Editor’s Note: It’s an annual tradition for TLNT to count down the most popular posts of the previous 12 months. We’re reposting each of the top 25 articles through January 2nd. This is No. 2 of 2016. You can find the complete list here.
You may think of the “leaders” in your organization as the ones at the top of the org chart, but true leadership isn’t dependent on a title or a reporting structure.
It’s in how you treat and inspire the people around you.
Whether you’re a veteran CEO or just have a few years of professional experience, here are five (5) leadership tips that you can start using today at work regardless of your current role or title.
Consider these your secret weapons – use them well and they will allow you to get more of your goals accomplished and create a working environment that your whole team can enjoy.
1. Get to know your co-workers
Research has shown that top performing teams have one thing in common – psychological safety. And to achieve that, you need vulnerability.
There are few things more vulnerable at work than sharing personal stories with the people you work with. Just get to know them, and give them a chance to know you!
When your co-workers stop seeing each other as mere colleagues, and as complex human beings instead, it works wonders to bring a team together. People take more risks, help each other, and are more likely to view your ideas and motives in a positive light.
2. Hand out win-wins
Every single person you work with has goals to meet. And, because there are a finite number of resources in any organization, compromise becomes inevitable if you’re going to get anything done!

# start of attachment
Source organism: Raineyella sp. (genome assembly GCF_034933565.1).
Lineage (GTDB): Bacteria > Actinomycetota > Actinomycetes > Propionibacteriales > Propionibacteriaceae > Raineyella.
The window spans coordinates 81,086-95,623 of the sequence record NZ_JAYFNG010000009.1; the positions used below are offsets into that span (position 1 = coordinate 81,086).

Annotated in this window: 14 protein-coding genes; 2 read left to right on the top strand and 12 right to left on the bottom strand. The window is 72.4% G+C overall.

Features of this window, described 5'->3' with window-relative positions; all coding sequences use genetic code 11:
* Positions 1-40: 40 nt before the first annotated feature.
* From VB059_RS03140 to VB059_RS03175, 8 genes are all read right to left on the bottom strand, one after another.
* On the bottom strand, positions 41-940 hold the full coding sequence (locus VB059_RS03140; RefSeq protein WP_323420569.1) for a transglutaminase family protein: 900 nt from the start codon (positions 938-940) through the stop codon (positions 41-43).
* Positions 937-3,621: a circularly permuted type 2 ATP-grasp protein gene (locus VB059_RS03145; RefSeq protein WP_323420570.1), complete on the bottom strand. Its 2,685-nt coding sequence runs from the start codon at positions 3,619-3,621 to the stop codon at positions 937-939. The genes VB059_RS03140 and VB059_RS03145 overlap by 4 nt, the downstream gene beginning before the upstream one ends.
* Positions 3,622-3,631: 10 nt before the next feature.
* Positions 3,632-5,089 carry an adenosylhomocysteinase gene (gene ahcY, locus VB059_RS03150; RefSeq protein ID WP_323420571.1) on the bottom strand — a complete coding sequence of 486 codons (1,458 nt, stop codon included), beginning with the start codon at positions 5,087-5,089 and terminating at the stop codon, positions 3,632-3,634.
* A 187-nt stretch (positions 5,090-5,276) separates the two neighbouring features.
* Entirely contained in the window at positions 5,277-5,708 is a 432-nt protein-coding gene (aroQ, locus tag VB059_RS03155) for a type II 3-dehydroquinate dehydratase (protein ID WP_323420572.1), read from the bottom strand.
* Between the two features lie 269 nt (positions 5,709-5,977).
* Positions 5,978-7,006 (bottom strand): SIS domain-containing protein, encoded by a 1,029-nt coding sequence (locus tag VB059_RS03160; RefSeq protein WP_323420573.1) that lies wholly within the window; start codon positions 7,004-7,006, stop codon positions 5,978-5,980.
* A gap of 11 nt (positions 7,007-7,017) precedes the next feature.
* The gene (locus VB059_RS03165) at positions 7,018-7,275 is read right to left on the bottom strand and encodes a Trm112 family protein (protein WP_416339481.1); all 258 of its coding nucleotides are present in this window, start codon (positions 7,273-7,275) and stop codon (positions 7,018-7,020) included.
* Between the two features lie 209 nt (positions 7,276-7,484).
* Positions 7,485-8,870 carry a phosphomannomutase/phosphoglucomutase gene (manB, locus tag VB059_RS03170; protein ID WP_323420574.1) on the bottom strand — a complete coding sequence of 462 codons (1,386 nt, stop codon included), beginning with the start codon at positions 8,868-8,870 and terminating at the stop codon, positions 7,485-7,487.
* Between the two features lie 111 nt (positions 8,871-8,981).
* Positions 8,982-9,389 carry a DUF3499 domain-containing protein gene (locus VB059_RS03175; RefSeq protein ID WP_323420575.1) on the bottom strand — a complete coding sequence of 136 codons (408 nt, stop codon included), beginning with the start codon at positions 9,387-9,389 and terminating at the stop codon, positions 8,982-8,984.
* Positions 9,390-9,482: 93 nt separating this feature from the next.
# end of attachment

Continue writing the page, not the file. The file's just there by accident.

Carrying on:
Anytime you can find a way to help someone towards their goal, even if it means giving a little bit on your own, that’s a win-win.
Win-wins are the social currency of any organization. That means the more you can hand out, the better!
Think of the alternative – you either give people a win or you give them a loss. If your co-workers know you’re someone that hands out wins, they’ll be much more likely to work with you than if you’re known for handing out losses.
3. Be bold and inspirational
When asked if their organization values boldness, only 13 percent of respondents say it does not. ‘
So what holds people back? The answer is easy: Fear! It’s the fear that people “don’t like change” and fear that being bold makes people uncomfortable.
Think about that for a moment — it’s not for a lack of ideas. It’s not for a lack of resources. And it’s not because boldness won’t lead to achieving a desired end result. People hold back because they are afraid of the reactions of others. However, those are things that can be managed.
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Don’t be afraid to articulate a bold vision and go for it. Yes, you may get some resistance as first, but if you manage through it, you’ll come out well ahead on the other side.
4. Give people a common goal
You know what types of teams don’t have as many interpersonal challenges? Ones that literally work in life and death scenarios, like the military or doctors and nurses working in an emergency room. They have an overt common goal, they have urgency surrounding it, and none of the personal nonsense gets in the way of doing what they can to achieve.
When you’re leading a cross-functional team – one made up of folks who may or may not report to you – you obviously can’t manufacture life and death scenarios. However, you can create urgency around a common purpose, empower the members of your team to do what they can to achieve it, and build in mechanisms that show them their progress.
The more progress they see, the more inspired they’ll be to keep going.
5. Be of service, always
One of my favorite quotes is, “If serving is below you, leadership is beyond you.”
Great leaders don’t expect others to be of service to them. They look for ways to be of service to others. That means they lift them up and help them achieve their goals.
They don’t bark orders – they bring the team together and make everyone feel like a trusted and valued member. They go out of their way to take care of the people around them. No matter their rank, they humble themselves to the greater good.
When you do those things, it will always come back to you in spades.
This was originally published on Zen Workplace.